When all was said and done, here's how it worked:


The same day, I also replaced my front flares. The car had the original G60 flares on it, but they'd seen better days. Here's a comparison. "New" on top (actually, lightly used courtesy of a fellow Vortexer. Thanks, peruski!) and mine on the bottom. There was a pretty big crack as you can see.



With the old flares off, you can see the fender cut outs that came on the 91-92 16V models to accommodate the bigger flares.


And the end result.



8/08/15
I drove it ~6 hours total to Columbus and back for the Volksfest show. It ran flawlessly with the exception of the random coolant light flash (no problems that I can tell, just a glitch in the matrix). Enjoyed the AC and the stereo. On the way I turned 214000 miles. Oh, and picked up a pretty nice set of rain gutter rubber for when/if I ever repaint it.

At the show:


And I made it home in time for sushi.


9/24/15
I admitted to myself that I'm comfortable with my old man status and decided to quiet down the exhaust.
Before - Raceland header, Magnaflow cat, small resonator, Borla muffler.
After - Same header and cat. I had a local muffler shop fab up a custom system using a center resonator into a mid muffler, then to a 2nd hand Jetex rear box.

It's so much easier on the ears now. Still has a little growl when I get on it but very composed sound. And bonus... Looks better as well.
Before:


After:




10/15/15
I failed emissions. Then I realized I didn't care because as of 1/1/16 she will be 25 years old as far as Ohio is concerned and exempt from emissions testing.

But at least I got to see it on the rollers.



10/20/15
Replaced the plug wires with Neuspeed wires.

Before:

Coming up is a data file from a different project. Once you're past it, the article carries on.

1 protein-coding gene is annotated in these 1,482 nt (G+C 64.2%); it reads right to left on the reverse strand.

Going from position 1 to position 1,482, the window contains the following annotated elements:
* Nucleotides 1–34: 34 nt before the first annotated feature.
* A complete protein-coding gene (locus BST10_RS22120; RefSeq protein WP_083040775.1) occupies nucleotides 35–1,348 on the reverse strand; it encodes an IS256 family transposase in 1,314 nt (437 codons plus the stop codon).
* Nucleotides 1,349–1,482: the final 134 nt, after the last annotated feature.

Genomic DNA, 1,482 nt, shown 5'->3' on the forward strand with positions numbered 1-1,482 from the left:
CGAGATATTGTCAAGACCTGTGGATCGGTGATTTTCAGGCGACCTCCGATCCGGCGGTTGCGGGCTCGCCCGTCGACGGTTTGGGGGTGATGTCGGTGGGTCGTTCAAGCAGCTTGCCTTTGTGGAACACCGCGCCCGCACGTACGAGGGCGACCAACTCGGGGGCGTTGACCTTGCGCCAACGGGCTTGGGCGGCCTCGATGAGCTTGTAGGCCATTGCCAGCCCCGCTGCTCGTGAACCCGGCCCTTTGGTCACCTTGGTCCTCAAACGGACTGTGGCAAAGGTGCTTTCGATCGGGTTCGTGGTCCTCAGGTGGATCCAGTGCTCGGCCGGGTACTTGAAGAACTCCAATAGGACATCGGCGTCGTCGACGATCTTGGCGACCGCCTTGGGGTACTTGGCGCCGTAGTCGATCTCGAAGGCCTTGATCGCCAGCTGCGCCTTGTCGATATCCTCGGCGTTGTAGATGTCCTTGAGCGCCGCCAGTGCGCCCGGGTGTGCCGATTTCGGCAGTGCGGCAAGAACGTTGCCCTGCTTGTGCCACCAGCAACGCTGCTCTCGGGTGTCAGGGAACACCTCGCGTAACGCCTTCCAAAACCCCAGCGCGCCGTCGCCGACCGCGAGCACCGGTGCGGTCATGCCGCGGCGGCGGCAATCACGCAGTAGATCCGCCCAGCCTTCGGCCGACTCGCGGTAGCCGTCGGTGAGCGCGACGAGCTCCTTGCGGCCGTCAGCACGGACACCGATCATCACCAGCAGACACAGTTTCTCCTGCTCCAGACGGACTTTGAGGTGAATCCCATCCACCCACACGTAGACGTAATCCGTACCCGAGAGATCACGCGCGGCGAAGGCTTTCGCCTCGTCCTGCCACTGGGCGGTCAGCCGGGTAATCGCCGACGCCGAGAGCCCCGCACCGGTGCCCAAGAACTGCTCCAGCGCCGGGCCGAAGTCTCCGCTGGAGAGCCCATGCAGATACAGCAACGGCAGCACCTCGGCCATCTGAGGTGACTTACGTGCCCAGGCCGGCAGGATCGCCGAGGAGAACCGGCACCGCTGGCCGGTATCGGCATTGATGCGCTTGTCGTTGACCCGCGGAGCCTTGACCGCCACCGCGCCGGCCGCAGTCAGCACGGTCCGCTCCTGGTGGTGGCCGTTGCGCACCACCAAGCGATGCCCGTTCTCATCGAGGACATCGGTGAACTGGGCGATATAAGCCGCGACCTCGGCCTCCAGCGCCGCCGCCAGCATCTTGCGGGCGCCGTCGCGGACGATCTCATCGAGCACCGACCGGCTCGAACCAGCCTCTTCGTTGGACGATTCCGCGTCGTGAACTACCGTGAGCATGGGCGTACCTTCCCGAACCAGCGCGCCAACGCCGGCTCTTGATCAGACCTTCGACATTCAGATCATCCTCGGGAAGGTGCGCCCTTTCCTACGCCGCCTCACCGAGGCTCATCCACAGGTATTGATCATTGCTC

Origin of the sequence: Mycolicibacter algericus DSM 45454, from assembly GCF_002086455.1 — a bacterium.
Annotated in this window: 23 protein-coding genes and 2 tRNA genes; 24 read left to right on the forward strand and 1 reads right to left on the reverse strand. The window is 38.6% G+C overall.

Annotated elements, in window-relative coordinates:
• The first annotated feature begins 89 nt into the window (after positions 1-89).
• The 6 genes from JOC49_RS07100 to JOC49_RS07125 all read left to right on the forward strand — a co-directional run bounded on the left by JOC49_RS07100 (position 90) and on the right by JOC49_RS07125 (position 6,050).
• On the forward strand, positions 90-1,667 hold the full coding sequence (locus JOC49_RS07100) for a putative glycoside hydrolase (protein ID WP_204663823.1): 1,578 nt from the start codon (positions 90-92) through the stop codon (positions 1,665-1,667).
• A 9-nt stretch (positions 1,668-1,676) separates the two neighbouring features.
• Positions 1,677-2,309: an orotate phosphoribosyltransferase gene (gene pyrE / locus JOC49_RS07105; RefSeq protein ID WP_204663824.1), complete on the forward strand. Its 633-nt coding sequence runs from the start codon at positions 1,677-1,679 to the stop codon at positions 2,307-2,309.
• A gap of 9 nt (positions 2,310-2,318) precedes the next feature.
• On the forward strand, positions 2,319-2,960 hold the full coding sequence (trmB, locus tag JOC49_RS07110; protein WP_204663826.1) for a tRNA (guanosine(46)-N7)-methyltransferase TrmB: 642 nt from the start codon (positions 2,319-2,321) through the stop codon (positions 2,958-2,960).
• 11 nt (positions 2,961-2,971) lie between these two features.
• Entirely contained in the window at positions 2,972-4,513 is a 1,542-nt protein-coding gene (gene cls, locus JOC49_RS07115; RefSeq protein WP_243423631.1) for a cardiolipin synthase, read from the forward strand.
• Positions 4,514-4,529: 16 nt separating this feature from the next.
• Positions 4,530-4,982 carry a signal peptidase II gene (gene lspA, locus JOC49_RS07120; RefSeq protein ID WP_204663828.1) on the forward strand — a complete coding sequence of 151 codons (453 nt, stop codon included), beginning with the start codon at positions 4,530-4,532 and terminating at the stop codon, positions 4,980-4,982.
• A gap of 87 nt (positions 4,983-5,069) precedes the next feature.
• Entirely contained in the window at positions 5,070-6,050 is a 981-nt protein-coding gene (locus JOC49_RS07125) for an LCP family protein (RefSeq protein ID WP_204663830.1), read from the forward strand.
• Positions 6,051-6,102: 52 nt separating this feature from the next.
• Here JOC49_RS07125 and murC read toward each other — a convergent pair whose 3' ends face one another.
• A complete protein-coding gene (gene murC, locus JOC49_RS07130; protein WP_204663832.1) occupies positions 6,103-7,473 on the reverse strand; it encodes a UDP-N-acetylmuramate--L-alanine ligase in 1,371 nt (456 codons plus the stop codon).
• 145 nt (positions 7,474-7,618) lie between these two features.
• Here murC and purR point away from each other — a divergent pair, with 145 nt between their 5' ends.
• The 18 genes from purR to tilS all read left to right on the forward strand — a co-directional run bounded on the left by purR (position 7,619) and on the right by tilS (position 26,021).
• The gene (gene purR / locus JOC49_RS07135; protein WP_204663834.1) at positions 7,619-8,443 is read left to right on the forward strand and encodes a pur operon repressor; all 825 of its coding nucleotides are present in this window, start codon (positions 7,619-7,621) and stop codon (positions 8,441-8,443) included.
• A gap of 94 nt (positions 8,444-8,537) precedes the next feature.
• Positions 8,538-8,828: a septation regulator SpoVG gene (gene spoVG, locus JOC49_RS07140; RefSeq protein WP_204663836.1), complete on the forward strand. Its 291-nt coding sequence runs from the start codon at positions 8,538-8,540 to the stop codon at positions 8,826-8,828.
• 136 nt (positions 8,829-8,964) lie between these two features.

After:


And then, into storage she went.




And I began the parts hoarding again. This year's plans include something up front, something out back, and something in the middle.

For now I just have to wait until spring...
 

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Nice update Brett, car is looking good! I'm looking into picking up a '93 SLC thats local to me as a project/toy. Much easier to work on them when you don't have to depend on them for daily transportation...
 

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Brett, man it seems like a great update! What a year.

Anyways, I was interested in doing the window scrapers, was that a weekend job or was it pretty straight forward? Mine are leaking and leaving a little more water in my doors than I'd like.
 

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Discussion Starter · #7 ·
Brett, man it seems like a great update! What a year.
The funny thing is that going into this year's write up I was thinking that I didn't do much this year besides driving it. Guess I had some selective memory.

Anyways, I was interested in doing the window scrapers, was that a weekend job or was it pretty straight forward? Mine are leaking and leaving a little more water in my doors than I'd like.
Not sure if you saw my mini review of the scrapers here: